Berlin has 10 times more crime than Warsaw, says Polish consul in Berlin while issuing new travel warning to tourists

In 2021, 10 times more crimes were committed in Berlin than in Warsaw, with only two times more inhabitants living in the German capital

editor: Remix News
author: Grzegorz Adamczyk and John Cody

The Polish consul in Berlin, Marcin Król, warned tourists visiting the German capital that some of the areas of the city could be dangerous. He also announced that in 2021, 10 times more crimes were committed in Berlin than in Warsaw.

“While visiting Berlin, please note that some areas of the city may be relatively dangerous for tourists,” wrote the Polish diplomat on social media. He added that in 2021, over 482,000 crimes were committed in Berlin compared to 49,000 in Warsaw, with only two times more inhabitants living in the German capital.

When adjusted for population, Berlin has five times more crime than Warsaw.

In the thread on Twitter, the Polish consul mentioned the dangerous areas and metro lines in Berlin such as Charlottenburg, Bahnhof Zoo, Alexanderplatz, Tiergarten, and metro line U8.

Marcin Król is a diplomat and political scientist. He was appointed as the Polish consul in the German capital in January 2022; previously, he was the consul in Munich, according to Polsat News.

New Year’s Eve violence fuels migration debate

During New Year’s Eve less than a month ago, a series of attacks perpetrated by migrant youth against emergency services occurred in Berlin. Dozens of policemen and firefighters were injured. Authorities were attacked with firework mortars and other pyrotechnical materials. According to police, 100 out of 145 of those arrested during the New Year’s Eve riots are migrants, while just 45 hold German citizenship. Of those with German citizenship, reports indicated that a substantial share had a migration background.

Berlin Mayor Franziska Giffey condemned the attacks, saying that “the level of violence and destruction deeply shocked me. It hurts our city, causes fear, and has nothing to do with greeting the New Year.”

The street violence in Berlin on New Year’s Eve has triggered a debate on law and order and mass immigration ahead of the upcoming regional elections in several states, including Berlin. Bavaria’s premier, Markus Söder, lashed out at the center-left government in Berlin, claiming it could “neither organize elections nor guarantee the safety of its citizens.”

As Remix News has previously reported, crime rates are dramatically different between Western and Eastern Europe. For example, when comparing robbery rates between countries like Hungary, Poland, and Czechia to Western Europe, the chances of being robbed in the West of Europe are far greater.

Remix News has also reported on the dramatic rise in crime in Western European nations. Much of the contrast between Hungary and nations like Britain and Sweden has to do with migration. Swedish police chiefs have, for instance, placed the blame for much of the spike in crime rates on migrant clan gangs, of which there are now over 40 operating in Sweden. In Paris, France, nearly half of all criminals are foreign-born in certain departments. Data from the country’s transport system also shows that 92 percent of all petty thefts were committed by foreigners.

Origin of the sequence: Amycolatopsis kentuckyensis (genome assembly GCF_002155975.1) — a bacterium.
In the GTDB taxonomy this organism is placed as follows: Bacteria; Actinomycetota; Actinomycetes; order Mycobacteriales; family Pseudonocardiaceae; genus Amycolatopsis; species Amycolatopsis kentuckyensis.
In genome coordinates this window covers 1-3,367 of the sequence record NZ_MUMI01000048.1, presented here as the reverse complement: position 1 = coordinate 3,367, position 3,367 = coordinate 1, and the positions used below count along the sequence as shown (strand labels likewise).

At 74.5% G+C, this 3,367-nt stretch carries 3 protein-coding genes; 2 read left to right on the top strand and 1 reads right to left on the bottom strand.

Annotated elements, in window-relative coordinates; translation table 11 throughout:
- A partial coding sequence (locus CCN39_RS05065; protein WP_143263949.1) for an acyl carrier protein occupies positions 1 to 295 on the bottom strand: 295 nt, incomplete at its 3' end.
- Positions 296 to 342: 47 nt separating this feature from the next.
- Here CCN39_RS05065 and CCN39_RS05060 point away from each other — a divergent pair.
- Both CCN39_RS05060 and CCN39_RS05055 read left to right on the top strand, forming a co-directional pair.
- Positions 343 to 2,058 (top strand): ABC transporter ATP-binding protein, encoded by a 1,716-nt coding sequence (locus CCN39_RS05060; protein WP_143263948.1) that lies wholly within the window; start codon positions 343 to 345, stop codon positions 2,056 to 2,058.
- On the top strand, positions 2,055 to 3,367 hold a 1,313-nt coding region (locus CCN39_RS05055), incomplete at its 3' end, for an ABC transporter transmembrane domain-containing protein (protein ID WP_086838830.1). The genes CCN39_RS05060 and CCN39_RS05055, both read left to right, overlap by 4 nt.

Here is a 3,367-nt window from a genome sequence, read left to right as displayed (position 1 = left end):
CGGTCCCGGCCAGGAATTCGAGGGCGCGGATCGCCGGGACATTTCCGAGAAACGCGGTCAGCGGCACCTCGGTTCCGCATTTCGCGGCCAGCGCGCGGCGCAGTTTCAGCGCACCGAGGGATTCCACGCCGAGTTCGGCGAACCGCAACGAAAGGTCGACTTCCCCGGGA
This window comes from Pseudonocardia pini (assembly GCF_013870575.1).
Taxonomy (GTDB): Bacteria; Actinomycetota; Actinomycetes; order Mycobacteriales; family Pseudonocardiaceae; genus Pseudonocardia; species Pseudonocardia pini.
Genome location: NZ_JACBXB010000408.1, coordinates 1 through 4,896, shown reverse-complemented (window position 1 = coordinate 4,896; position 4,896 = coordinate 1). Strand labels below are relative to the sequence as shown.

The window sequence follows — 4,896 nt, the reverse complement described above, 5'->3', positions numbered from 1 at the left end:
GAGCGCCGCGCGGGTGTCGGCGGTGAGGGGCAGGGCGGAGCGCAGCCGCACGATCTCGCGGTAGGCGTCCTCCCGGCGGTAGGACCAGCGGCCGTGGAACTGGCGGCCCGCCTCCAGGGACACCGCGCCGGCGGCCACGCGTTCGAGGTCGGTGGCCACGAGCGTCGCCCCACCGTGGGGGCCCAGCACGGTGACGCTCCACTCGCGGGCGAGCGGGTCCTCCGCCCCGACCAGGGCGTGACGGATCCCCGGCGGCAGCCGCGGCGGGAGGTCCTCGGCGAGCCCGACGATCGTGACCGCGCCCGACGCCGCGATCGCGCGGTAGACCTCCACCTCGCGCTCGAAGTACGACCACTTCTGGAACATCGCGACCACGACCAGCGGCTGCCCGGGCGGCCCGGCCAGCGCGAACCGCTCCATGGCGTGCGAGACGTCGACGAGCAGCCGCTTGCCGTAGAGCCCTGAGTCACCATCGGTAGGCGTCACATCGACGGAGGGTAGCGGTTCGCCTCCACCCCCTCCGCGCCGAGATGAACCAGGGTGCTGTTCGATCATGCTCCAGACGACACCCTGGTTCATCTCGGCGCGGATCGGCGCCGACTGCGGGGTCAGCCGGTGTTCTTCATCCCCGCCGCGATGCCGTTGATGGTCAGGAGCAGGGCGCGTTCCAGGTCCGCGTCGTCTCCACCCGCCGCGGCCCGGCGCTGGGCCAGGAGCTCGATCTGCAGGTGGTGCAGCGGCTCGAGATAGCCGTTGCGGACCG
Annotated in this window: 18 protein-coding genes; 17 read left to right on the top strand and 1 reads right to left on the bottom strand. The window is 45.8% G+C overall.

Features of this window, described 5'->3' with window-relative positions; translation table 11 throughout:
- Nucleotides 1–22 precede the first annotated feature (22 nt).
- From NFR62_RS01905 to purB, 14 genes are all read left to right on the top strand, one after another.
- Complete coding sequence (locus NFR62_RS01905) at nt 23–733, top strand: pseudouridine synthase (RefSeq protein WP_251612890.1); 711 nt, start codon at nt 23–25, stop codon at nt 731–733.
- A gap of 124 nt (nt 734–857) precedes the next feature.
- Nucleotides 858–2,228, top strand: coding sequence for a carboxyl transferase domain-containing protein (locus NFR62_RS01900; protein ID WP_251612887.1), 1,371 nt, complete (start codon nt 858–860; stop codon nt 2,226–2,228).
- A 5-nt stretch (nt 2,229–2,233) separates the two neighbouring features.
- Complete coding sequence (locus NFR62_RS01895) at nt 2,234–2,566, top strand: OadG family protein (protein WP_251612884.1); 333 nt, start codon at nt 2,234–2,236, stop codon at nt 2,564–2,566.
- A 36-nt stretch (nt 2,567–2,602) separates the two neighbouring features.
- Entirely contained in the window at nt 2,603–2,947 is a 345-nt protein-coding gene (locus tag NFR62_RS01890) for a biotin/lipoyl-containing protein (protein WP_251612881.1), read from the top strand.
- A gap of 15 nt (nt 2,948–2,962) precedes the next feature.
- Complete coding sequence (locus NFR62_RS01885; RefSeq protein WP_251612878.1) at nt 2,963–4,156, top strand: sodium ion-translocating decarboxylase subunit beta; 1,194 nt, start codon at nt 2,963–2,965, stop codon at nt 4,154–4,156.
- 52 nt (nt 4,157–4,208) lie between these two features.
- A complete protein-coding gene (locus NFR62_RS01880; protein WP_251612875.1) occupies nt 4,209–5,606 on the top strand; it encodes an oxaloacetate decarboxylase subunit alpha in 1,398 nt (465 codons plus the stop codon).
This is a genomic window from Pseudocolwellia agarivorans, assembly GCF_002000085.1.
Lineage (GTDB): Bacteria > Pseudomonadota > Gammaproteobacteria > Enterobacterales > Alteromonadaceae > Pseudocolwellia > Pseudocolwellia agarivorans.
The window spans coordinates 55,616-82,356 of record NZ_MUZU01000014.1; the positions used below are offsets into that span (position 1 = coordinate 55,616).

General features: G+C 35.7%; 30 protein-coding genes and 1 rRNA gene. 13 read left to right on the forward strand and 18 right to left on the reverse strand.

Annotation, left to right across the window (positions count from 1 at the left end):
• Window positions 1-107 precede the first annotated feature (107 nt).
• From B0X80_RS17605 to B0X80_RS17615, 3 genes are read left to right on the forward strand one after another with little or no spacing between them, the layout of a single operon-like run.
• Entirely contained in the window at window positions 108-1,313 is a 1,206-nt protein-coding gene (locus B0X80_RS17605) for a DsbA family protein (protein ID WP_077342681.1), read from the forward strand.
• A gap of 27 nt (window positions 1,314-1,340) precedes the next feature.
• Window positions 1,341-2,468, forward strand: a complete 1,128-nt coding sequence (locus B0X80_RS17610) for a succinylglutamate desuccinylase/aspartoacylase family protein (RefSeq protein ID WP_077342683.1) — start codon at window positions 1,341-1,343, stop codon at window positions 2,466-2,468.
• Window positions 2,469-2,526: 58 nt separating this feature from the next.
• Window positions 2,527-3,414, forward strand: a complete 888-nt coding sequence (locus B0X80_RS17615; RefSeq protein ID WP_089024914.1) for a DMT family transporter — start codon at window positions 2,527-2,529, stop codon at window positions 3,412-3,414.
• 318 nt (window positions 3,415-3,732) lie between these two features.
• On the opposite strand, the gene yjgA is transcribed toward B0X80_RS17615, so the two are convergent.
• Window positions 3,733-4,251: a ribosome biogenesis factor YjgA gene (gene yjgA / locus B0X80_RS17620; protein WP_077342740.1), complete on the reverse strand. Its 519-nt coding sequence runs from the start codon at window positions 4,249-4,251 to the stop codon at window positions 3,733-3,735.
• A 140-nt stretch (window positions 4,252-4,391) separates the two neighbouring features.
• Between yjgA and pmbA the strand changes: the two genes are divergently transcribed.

In Germany, migrants are responsible for 38 percent of all crimes despite being a small share of the population and are highly over-represented in serious crimes like murder and robbery.

Poverty does not necessarily explain the massive differences in crime between East and West either. Countries like Hungary have a slightly higher poverty rate than France, and yet Hungary is overall a far safer nation to live in. One of the primary contrasts regarding these states is that, for example, Hungary and Poland refused to accept migrant quotas and feature far lower migrant populations overall.

Conservative governments in both nations have not been shy about placing the blame for the West’s higher crime rates and wave of terrorist attacks on the affected nations’ acceptance of multiculturalism and mass migration.

Hungarian Prime Minister Viktor Orbán said in 2020 that the West has chosen the path of migration, and it has led to dramatically different outcomes:

“I also see that law enforcement and police are on the streets, and yet there is a wave of violence. Statues are being toppled, the conditions are deplorable, and there are gang wars on the beautiful streets of small towns in civilized Western European countries. I look at the countries of those who are advising us how to conduct our lives properly and on good governance, proper operation of democracy, and I don’t know whether to laugh or cry.”

It is not just robbery rates or gang violence, either. Terrorism is virtually non-existent in Central and Eastern European nations, and the issue of Islamic terrorism is nearly a non-factor, predominantly because so few Muslims live in these nations. After the Vienna terror attacks last year, Hungarian security policy expert Georg Spöttle said, “Fortunately, the threat in Hungary is not as high as in Austria, Germany, or France because we hardly have any immigrants from Islamic countries here.”

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